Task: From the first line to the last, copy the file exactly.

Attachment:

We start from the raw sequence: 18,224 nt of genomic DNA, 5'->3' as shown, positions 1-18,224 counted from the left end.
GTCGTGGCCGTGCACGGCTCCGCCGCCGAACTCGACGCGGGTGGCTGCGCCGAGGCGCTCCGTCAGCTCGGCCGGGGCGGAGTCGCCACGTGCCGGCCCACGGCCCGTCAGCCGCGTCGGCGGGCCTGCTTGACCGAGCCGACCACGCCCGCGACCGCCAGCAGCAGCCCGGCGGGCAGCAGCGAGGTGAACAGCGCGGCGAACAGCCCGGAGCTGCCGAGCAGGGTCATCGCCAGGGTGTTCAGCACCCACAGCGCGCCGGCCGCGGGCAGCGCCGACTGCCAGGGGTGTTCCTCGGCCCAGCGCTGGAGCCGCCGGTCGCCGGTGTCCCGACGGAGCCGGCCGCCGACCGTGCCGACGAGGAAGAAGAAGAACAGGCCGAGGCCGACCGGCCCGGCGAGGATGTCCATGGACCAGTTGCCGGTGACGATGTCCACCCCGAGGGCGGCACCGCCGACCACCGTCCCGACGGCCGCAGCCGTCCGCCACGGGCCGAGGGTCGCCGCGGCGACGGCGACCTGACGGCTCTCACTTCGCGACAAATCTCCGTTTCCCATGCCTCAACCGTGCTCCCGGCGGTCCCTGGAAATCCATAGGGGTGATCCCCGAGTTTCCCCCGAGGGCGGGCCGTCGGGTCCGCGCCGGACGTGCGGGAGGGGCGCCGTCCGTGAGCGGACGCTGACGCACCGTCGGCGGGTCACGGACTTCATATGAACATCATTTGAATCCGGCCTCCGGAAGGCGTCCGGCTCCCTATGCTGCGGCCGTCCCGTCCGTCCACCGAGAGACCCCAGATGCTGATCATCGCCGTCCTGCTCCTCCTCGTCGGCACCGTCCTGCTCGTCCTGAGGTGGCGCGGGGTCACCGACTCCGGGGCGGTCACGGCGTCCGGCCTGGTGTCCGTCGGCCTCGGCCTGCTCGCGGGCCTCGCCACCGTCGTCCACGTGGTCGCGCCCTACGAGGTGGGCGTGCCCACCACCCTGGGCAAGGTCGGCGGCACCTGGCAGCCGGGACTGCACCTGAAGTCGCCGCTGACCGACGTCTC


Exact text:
We start from the raw sequence: 18,224 nt of genomic DNA, 5'->3' as shown, positions 1-18,224 counted from the left end.
GTCGTGGCCGTGCACGGCTCCGCCGCCGAACTCGACGCGGGTGGCTGCGCCGAGGCGCTCCGTCAGCTCGGCCGGGGCGGAGTCGCCACGTGCCGGCCCACGGCCCGTCAGCCGCGTCGGCGGGCCTGCTTGACCGAGCCGACCACGCCCGCGACCGCCAGCAGCAGCCCGGCGGGCAGCAGCGAGGTGAACAGCGCGGCGAACAGCCCGGAGCTGCCGAGCAGGGTCATCGCCAGGGTGTTCAGCACCCACAGCGCGCCGGCCGCGGGCAGCGCCGACTGCCAGGGGTGTTCCTCGGCCCAGCGCTGGAGCCGCCGGTCGCCGGTGTCCCGACGGAGCCGGCCGCCGACCGTGCCGACGAGGAAGAAGAAGAACAGGCCGAGGCCGACCGGCCCGGCGAGGATGTCCATGGACCAGTTGCCGGTGACGATGTCCACCCCGAGGGCGGCACCGCCGACCACCGTCCCGACGGCCGCAGCCGTCCGCCACGGGCCGAGGGTCGCCGCGGCGACGGCGACCTGACGGCTCTCACTTCGCGACAAATCTCCGTTTCCCATGCCTCAACCGTGCTCCCGGCGGTCCCTGGAAATCCATAGGGGTGATCCCCGAGTTTCCCCCGAGGGCGGGCCGTCGGGTCCGCGCCGGACGTGCGGGAGGGGCGCCGTCCGTGAGCGGACGCTGACGCACCGTCGGCGGGTCACGGACTTCATATGAACATCATTTGAATCCGGCCTCCGGAAGGCGTCCGGCTCCCTATGCTGCGGCCGTCCCGTCCGTCCACCGAGAGACCCCAGATGCTGATCATCGCCGTCCTGCTCCTCCTCGTCGGCACCGTCCTGCTCGTCCTGAGGTGGCGCGGGGTCACCGACTCCGGGGCGGTCACGGCGTCCGGCCTGGTGTCCGTCGGCCTCGGCCTGCTCGCGGGCCTCGCCACCGTCGTCCACGTGGTCGCGCCCTACGAGGTGGGCGTGCCCACCACCCTGGGCAAGGTCGGCGGCACCTGGCAGCCGGGACTGCACCTGAAGTCGCCGCTGACCGACGTCTC